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Zhou, a car dealer in the northeast Chinalast saw his father alive in a video chat on the afternoon of November 1, hours after their home on the far outskirts of Beijing was locked down.
At the time, they were not even aware that the swift Covid restrictions had been imposed – there was no advance warning and the apartment building where Zhou’s parents and his 10-year-old son lived had no cases, he said.
The family found that out the hard way when Zhou’s father was denied immediate emergency medical care after he suddenly began struggling to breathe during the video call. Zhou and his son made a dozen calls for an ambulance, he said, claiming security guards blocked relatives from entering the building to take the 58-year-old grandfather to a hospital.
An hour later, an ambulance finally arrived to take Zhou’s father to a hospital just five minutes away. But it was too late to save him.
“The local government killed my father,” Zhou told CNN at his home in Beijing, breaking down in tears. He said he has received no explanation as to why the ambulance took so long to arrive, just a death certificate stating the wrong date of death.
Zhou’s anger is part of a growing tide of dissent against China tireless zero covid lockdownswhich officials insist are necessary to protect people’s lives from a virus to, according to the official count, has killed only six people from tens of thousands of symptomatic cases reported in the last six months.
But increasingly, the restrictions – not the virus – are being blamed for heartbreaking deaths that have sparked nationwide outrage on social media.
He fully supported China’s zero-Covid policy. Hear why he changed his mind
On the same day Zhou lost his father, a 3-year-old boy died of gas poisoning in a cordoned-off area in the northwestern city of Lanzhou after he was blocked from being taken to a hospital immediately. Two weeks later, a 4-month-old girl died in hotel quarantine in the central city of Zhengzhou after a 12-hour delay in medical treatment.
Many more families, like Zhou’s, have likely suffered similar tragedies outside the social media spotlight.
Zhou said he contacted several state media in Beijing to report his story, but no reporters came. Amid growing desperation and anger, he turned to foreign media – despite knowing the risk of repercussions from the government. CNN is only using his last name to mitigate this risk.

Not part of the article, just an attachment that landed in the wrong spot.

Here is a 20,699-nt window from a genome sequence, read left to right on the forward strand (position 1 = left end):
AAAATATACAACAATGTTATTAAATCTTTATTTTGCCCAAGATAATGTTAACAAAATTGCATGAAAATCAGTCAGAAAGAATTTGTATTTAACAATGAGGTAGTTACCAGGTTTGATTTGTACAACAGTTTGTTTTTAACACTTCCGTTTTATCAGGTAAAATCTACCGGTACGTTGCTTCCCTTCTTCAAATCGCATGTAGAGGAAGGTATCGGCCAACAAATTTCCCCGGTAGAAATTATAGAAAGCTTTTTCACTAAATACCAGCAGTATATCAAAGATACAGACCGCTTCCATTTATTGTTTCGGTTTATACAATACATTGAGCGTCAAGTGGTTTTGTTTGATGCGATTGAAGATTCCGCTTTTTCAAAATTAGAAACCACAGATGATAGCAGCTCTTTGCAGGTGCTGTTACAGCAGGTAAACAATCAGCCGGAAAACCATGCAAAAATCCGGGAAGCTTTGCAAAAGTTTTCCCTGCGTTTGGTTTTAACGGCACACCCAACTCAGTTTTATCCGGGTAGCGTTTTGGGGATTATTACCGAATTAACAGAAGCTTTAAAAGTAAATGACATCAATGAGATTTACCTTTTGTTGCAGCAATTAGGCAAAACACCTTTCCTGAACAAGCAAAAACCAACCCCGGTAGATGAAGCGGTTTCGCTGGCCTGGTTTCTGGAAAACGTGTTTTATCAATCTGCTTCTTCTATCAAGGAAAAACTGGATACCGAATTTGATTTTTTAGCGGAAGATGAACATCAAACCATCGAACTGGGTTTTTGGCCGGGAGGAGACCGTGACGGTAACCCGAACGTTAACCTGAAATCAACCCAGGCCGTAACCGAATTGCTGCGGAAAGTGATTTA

“I just want justice for my father. Why did you lock us up? Why did you take my father’s life?” he said.
Across China, zero-Covid anger and frustration have reached new heights, leading to rare scenes of protest as local authorities rushed to reimpose restrictions amid record infections – despite a recent government announcement of a limited relaxation of some regulations.
Last week, in the southern city of Guangzhou, some residents were rebelled against an extended lockdown by tearing down barriers and marching down streets.
In the central city of Zhengzhou this week, workers work at the world’s largest iPhone assembly plant clashed with hazmat-suited security officers over a delay in bonus payment and chaotic Covid regulations.
And on Thursday, in the sprawling metropolis of Chongqing in the southwest, a resident gave a fiery speech criticizes the Covid lockdown at his housing complex. “Without freedom I would rather die!” he shouted to a cheering crowd, who hailed him as a “hero” and wrestled him from the grip of several police officers who had tried to take him away.
These acts of defiance reflected an outpouring of discontent online, particularly from Chinese football fans – many under some form of lockdown or restrictions – who have only been able to watch from home as tens of thousands of raucous fans pack stadiums World Cup in Qatar.
“None of the fans have been seen wearing face masks or asked to submit proof of Covid test results. Don’t they live on the same planet as us?” asked a Wechat article questioning China’s zero-Covid insistence that went viral before being censored.